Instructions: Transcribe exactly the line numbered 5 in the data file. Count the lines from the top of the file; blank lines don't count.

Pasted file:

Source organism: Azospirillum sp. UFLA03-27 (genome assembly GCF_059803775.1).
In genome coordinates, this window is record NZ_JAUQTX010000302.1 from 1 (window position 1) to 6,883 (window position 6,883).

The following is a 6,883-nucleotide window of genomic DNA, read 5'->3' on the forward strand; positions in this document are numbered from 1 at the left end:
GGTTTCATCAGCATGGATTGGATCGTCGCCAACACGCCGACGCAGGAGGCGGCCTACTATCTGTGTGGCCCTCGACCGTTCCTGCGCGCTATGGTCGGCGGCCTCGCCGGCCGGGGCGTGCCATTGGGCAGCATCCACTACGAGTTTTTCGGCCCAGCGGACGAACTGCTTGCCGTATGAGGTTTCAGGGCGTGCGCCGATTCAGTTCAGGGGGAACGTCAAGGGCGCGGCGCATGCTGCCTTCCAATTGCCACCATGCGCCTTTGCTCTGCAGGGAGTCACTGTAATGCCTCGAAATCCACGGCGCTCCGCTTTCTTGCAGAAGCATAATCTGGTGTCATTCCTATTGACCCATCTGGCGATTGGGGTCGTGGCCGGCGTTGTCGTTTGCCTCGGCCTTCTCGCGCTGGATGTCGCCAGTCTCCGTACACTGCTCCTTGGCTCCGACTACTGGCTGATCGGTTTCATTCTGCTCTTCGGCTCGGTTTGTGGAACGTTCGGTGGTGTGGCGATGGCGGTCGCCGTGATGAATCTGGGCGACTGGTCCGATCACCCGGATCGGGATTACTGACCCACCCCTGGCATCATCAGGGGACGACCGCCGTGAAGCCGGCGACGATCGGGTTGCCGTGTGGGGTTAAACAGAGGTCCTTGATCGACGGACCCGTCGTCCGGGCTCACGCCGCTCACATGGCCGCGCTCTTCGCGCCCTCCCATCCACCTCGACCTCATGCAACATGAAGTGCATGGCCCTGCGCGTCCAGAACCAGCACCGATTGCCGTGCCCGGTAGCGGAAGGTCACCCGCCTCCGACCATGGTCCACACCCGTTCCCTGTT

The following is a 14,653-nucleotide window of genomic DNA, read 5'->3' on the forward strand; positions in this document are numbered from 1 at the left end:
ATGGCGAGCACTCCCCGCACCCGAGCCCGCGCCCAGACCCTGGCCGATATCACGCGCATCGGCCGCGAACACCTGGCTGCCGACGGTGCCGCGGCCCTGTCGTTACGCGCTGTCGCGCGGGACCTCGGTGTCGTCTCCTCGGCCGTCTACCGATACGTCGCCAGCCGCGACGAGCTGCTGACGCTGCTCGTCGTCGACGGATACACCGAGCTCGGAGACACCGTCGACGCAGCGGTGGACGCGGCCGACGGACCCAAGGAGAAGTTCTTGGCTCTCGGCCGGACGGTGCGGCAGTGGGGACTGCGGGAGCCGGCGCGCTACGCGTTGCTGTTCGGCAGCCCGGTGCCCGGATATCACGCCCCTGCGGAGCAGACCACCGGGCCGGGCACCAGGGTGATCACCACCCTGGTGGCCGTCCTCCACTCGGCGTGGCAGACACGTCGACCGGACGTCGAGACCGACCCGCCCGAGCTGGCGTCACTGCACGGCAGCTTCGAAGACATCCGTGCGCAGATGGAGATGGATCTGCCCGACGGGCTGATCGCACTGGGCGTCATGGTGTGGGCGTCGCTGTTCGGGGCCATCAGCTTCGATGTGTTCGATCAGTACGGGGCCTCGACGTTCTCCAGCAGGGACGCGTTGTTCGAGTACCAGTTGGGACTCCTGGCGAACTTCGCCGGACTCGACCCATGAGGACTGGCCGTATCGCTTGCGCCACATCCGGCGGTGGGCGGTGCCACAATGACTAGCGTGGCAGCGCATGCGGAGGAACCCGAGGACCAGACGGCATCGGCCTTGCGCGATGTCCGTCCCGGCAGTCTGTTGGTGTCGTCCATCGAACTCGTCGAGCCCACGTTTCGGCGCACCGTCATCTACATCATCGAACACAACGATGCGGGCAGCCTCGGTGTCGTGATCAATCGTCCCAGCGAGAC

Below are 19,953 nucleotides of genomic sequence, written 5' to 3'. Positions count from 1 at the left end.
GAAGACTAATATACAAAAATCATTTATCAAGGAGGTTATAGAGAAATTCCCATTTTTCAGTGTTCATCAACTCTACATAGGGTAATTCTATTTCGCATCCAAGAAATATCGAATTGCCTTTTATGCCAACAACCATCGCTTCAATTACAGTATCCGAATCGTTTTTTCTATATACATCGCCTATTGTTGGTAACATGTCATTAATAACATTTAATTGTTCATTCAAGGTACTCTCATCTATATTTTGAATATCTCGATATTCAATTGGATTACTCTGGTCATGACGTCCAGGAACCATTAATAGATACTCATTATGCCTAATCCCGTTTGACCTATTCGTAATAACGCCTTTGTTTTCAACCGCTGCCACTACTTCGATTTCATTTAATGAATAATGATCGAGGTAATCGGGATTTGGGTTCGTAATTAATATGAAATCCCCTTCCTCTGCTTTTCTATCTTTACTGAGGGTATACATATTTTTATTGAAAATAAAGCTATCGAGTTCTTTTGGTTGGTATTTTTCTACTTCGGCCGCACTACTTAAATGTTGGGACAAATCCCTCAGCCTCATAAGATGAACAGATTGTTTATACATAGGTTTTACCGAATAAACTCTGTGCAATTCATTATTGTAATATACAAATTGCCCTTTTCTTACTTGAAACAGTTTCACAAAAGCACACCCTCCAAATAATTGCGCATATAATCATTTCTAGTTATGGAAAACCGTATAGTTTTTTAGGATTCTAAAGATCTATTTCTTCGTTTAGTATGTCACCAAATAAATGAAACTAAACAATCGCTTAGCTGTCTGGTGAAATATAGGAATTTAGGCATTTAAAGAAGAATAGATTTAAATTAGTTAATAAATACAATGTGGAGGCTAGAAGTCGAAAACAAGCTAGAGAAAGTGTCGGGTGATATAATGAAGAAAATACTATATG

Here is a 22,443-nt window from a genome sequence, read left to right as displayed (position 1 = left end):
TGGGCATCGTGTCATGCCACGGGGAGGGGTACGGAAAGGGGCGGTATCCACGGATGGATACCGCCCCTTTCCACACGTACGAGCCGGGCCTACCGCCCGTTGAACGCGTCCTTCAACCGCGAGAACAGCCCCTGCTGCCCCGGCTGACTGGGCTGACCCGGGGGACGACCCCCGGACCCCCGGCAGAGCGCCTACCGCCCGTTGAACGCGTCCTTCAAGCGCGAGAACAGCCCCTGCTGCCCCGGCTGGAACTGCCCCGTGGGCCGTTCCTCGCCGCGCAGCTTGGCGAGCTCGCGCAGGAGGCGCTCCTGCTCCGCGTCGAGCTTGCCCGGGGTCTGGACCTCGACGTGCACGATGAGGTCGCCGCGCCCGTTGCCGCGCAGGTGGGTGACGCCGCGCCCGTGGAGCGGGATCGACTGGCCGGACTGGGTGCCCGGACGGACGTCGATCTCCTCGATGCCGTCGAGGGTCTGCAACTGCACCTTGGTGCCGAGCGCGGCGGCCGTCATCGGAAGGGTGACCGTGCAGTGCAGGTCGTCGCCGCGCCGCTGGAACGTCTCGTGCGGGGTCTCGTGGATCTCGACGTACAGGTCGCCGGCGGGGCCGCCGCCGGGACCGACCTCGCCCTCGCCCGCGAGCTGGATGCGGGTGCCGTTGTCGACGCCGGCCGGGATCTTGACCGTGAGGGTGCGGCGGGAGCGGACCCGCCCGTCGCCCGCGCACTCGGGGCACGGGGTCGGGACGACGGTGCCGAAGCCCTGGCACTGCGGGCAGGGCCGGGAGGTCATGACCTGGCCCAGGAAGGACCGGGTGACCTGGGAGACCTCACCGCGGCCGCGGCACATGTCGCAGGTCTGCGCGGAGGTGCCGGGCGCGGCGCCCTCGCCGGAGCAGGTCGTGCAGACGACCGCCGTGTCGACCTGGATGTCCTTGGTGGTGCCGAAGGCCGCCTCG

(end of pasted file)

The following is a 14,653-nucleotide window of genomic DNA, read 5'->3' on the forward strand; positions in this document are numbered from 1 at the left end: